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Photojournalist Eve Arnold dies at 99
Born in Philadelphia in April 1912 to Russian immigrant parents, Arnold lived on Long Island when she became interested in photography while working in a photofinishing lab.
After taking a six-week photography course at the New School for Social Research in New York, she began her career in the 1940s, working for publications including Picture Post, Time and Life magazine during a golden age of magazine photojournalism.
Her subjects included migrant laborers, New York bartenders, Cuban fishermen and Afghan nomads; celebrities such as Joan Crawford and Elizabeth Taylor; and political figures including Jacqueline Kennedy, Malcolm X and Margaret Thatcher.
Arnold was renowned for her rapport with those she photographed.
“If you’re careful with people and if you respect their privacy, they will offer part of themselves that you can use,” she told the BBC in a 2002 interview.
“Themes recur again and again in my work,” Arnold once said. “I have been poor and I wanted to document poverty; I had lost a child and I was obsessed with birth; I was interested in politics and I wanted to know how it affected our lives; I am a woman and I wanted to know about women.”
Arnold settled in London in the 1960s, working for the Sunday Times Magazine and other publications. In the 1970s she photographed and filmed Dubai’s ruling family for “Behind the Veil,” and was one of the first American photographers to work in China.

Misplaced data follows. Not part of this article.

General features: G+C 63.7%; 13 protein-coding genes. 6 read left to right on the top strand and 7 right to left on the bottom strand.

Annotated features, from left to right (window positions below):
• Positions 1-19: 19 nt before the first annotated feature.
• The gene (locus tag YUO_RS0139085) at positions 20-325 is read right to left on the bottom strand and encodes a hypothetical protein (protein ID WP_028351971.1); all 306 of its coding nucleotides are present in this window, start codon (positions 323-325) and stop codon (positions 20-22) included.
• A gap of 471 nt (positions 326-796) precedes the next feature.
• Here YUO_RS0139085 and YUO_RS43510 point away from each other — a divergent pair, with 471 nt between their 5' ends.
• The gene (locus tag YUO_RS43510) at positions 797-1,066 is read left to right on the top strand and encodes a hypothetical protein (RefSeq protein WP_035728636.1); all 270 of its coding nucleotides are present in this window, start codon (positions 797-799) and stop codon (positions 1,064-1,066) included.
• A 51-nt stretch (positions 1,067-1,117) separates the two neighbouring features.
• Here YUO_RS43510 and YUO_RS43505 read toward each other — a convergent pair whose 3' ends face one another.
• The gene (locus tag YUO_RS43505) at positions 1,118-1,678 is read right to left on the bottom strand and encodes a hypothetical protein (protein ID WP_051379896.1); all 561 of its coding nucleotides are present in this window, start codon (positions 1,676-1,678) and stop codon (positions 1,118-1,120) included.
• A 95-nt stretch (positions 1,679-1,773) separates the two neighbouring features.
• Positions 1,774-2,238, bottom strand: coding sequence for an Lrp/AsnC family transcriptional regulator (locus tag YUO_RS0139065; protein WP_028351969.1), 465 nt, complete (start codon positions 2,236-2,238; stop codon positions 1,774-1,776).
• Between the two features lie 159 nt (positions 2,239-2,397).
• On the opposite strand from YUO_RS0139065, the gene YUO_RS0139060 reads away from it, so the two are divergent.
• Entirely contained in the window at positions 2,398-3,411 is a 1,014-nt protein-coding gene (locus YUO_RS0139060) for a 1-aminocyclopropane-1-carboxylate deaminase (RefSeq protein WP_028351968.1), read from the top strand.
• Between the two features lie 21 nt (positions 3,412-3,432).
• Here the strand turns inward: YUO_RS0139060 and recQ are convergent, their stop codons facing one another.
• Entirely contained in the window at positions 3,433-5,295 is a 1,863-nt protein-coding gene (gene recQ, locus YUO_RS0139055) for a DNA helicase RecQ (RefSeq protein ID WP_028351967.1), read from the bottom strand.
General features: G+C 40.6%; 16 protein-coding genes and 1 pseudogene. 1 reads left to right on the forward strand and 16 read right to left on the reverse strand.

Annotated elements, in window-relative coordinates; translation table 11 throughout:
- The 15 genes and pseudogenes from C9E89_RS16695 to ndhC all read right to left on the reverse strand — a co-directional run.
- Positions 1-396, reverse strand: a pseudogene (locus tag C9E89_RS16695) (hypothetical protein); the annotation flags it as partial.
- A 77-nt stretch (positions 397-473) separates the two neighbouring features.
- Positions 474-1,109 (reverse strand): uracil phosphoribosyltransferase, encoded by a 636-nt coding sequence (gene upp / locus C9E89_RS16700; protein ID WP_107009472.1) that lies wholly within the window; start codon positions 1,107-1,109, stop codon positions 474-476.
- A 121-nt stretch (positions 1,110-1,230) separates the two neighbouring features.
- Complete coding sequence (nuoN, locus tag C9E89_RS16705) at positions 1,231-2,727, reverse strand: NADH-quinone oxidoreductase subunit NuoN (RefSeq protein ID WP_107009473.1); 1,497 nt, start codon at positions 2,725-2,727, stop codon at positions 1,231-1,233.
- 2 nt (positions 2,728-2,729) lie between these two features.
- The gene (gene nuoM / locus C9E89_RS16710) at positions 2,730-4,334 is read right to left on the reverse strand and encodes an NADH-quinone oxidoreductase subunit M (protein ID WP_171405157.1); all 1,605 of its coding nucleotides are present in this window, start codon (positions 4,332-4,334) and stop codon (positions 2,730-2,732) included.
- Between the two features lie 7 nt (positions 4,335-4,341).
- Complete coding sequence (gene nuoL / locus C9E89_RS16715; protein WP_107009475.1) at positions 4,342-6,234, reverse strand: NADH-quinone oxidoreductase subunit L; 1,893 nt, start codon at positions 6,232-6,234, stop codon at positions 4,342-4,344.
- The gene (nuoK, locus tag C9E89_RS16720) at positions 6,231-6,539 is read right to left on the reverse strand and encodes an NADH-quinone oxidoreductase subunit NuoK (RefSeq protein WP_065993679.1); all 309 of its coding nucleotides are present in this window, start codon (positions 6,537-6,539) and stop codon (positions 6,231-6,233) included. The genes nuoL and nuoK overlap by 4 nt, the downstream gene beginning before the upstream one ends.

The photos she took there were exhibited in her first solo show, at the Brooklyn Museum in 1980, and published as “In China.” Other volumes of her work included “In America” and “The Great British.”
Her work was exhibited at Britain’s National Portrait Gallery and was the subject of a retrospective show at the Barbican in London in 1996.
Arnold was a fellow of the Royal Photographic Society and in 1995 was named Master Photographer by New York’s International Center of Photography.
In 2003 she was named an officer of the Order of the British Empire, or OBE, by Queen Elizabeth II for services to photography, and in 2009 received a lifetime achievement prize from the Sony World Photography Awards.
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